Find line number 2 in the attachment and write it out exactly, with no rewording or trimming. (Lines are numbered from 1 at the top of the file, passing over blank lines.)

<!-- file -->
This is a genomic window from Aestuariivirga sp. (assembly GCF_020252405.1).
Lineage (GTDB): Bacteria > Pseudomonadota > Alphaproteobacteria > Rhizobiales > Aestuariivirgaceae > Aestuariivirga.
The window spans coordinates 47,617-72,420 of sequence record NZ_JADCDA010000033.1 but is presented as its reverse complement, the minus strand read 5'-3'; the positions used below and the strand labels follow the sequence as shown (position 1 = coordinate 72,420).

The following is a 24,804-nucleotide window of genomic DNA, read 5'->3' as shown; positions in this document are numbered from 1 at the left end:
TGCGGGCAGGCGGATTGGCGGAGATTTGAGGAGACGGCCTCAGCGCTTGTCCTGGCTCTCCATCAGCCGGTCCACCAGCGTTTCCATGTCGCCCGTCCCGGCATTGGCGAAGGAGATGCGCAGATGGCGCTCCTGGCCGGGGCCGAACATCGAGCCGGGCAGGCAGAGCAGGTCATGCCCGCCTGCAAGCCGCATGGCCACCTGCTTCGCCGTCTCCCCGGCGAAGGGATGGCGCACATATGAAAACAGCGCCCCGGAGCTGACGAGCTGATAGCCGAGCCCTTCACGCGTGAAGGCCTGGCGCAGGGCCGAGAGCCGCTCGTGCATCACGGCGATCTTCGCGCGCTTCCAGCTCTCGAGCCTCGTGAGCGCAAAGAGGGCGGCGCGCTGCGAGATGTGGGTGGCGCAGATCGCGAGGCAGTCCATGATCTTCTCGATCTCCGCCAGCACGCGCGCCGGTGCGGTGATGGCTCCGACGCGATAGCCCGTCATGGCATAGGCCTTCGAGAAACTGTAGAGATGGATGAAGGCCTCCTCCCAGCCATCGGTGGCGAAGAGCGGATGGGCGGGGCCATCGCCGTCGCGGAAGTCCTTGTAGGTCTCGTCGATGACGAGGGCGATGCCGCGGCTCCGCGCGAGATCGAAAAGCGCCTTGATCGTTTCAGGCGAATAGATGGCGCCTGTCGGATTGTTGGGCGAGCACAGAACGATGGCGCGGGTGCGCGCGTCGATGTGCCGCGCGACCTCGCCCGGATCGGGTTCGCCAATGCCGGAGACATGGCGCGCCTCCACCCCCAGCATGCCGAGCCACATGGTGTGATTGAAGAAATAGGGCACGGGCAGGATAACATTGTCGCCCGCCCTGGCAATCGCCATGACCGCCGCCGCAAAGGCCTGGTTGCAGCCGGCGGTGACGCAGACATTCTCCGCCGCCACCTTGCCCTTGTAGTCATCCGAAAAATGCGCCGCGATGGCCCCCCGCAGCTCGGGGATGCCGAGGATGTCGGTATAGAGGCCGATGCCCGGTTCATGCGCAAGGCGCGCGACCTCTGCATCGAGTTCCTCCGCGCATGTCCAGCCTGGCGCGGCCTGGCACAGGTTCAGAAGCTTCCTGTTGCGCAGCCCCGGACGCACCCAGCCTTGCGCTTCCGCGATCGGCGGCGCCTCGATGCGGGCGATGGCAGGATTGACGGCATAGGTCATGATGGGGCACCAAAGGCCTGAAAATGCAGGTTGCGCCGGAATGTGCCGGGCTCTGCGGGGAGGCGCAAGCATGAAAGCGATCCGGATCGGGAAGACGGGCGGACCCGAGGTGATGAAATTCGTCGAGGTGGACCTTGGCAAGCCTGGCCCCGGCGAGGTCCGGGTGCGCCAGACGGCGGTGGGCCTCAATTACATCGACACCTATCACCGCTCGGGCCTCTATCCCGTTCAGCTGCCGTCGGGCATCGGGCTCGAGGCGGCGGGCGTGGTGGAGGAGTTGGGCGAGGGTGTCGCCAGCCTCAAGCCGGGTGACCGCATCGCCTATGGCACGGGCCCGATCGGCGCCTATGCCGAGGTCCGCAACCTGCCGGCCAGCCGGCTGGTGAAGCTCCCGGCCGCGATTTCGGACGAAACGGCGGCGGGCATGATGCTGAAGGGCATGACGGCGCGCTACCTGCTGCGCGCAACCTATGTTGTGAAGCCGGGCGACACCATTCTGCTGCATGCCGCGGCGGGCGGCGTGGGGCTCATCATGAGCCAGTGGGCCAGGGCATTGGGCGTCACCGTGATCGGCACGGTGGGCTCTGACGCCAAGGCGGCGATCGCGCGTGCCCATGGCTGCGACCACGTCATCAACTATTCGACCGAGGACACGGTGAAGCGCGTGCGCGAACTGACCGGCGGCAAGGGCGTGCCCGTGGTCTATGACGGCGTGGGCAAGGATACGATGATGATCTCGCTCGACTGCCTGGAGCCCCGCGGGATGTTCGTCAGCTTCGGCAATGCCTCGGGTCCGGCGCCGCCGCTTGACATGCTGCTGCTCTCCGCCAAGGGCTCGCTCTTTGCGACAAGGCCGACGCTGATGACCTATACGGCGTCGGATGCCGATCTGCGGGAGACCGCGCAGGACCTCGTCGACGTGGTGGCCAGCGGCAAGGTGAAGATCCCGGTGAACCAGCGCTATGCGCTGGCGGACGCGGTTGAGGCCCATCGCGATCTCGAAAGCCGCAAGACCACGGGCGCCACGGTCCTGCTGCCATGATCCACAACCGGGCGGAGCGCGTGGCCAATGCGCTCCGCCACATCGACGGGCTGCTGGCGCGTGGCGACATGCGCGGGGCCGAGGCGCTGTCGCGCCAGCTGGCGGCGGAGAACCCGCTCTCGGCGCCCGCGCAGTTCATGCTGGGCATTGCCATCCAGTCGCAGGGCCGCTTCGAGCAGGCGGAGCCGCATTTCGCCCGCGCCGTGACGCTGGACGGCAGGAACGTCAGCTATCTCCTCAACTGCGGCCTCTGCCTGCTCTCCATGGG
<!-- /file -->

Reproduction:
Lineage (GTDB): Bacteria > Pseudomonadota > Alphaproteobacteria > Rhizobiales > Aestuariivirgaceae > Aestuariivirga.